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Rate differentials could remain surprisingly positive.

Federal Reserve officials are clearly signalling increasing discomfort with the level of restrictiveness implied in real policy rates. If all else were equal, the dollar would come under sustained selling pressure in the months ahead.

But exchange rates have already moved dramatically: Hedge funds and other large speculators are holding a net short position against the dollar for the first time since September, and the greenback has fallen more than 4 percent from its October highs as markets have turned optimistic on returns outside the United States.

And all else isn’t equal: Although inflation is headed in the same direction across the planet, differences in sensitivities could mean that yields come down harder outside the US. Having undergone a painful deleveraging process after the 2008 global financial crisis, US household and corporate balance sheets look solid in comparison with their international brethren. 30-year mortgages mean a smaller proportion of homeowners is exposed to an interest rate shock, and – because the bulk of American firm-level financing is done through bond issuance – debt rollover costs are spread over much more manageable time horizons than in the more bank-dependent British, Canadian, and European financial systems.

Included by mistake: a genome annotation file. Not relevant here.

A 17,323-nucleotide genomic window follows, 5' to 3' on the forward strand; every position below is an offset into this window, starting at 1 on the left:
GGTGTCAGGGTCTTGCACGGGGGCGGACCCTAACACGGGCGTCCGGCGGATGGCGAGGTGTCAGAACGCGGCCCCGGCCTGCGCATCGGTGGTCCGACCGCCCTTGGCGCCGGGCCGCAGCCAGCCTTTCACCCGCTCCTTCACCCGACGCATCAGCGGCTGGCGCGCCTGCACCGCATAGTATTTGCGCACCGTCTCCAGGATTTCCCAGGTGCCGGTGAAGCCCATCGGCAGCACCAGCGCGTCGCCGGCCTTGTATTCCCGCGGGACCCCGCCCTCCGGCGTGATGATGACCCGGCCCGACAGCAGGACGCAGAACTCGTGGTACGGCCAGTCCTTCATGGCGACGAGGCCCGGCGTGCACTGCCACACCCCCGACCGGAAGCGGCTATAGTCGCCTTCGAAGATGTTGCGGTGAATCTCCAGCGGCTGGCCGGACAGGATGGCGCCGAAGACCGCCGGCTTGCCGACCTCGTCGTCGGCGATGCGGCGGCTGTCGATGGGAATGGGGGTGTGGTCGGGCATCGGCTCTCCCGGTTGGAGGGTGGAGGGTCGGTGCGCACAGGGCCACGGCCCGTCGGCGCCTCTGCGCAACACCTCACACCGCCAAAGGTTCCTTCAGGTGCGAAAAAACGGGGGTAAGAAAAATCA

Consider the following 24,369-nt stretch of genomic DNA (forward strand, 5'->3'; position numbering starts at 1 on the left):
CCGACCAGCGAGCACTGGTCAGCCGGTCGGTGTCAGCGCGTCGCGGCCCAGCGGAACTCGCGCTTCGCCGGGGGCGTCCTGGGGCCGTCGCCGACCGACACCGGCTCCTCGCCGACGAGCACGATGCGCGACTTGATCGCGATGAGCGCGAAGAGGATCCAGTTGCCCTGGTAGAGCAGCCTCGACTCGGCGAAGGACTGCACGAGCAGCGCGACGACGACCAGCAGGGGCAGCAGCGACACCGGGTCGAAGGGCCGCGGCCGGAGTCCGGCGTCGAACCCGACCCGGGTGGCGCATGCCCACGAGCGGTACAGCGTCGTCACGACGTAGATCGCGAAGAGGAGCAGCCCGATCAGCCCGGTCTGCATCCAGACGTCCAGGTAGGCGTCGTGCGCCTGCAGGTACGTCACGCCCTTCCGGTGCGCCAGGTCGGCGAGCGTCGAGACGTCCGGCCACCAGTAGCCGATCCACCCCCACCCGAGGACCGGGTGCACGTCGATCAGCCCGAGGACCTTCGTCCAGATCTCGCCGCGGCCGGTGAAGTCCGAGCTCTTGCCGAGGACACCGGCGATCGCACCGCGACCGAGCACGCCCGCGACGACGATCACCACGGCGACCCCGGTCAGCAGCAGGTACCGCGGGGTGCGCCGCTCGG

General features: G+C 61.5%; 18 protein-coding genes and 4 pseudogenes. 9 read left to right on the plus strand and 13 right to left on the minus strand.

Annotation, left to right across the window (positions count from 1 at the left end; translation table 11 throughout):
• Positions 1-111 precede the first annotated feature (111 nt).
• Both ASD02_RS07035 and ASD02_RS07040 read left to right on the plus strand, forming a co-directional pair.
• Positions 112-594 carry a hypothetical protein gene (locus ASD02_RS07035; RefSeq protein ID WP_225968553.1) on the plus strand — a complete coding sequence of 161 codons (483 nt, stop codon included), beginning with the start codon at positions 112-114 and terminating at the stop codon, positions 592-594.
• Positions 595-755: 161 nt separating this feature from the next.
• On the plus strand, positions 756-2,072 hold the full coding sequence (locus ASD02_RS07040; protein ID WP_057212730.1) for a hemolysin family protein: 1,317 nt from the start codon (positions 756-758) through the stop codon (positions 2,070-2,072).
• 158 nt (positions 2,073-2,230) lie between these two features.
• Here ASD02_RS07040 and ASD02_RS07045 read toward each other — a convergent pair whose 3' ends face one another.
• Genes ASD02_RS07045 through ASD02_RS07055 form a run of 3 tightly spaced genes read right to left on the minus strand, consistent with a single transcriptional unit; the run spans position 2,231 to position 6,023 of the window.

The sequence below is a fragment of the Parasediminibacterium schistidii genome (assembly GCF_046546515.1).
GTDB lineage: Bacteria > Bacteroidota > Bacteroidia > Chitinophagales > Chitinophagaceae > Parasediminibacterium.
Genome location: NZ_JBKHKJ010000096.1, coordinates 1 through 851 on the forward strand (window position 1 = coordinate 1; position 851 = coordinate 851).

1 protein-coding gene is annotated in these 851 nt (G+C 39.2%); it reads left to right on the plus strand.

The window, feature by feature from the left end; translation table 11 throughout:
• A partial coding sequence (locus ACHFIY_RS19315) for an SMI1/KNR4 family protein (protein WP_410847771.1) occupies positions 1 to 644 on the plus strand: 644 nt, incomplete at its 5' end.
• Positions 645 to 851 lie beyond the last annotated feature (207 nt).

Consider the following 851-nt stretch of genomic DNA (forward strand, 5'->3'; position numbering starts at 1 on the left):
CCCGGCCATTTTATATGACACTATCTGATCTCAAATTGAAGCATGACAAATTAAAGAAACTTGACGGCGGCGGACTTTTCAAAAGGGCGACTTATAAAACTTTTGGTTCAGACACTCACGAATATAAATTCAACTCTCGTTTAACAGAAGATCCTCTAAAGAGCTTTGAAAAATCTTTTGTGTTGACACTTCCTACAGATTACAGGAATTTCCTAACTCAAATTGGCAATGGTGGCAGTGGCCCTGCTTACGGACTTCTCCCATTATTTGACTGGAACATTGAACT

GDP-weighted rate differentials

The economic consequences of post-pandemic monetary tightening are still likely to be felt more acutely in rate curves elsewhere. The appeal of previously-strong high-carry units could diminish in the months to come as emerging market central banks move to cut policy more aggressively, and the extent to which currencies like the euro—which still makes up almost 58 percent of the DXY dollar index—can sustainably strengthen, looks relatively limited.

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No news is good news
Dollar Cruises Toward Weekly Gain on Fading Easing Expectations
Twists & turns

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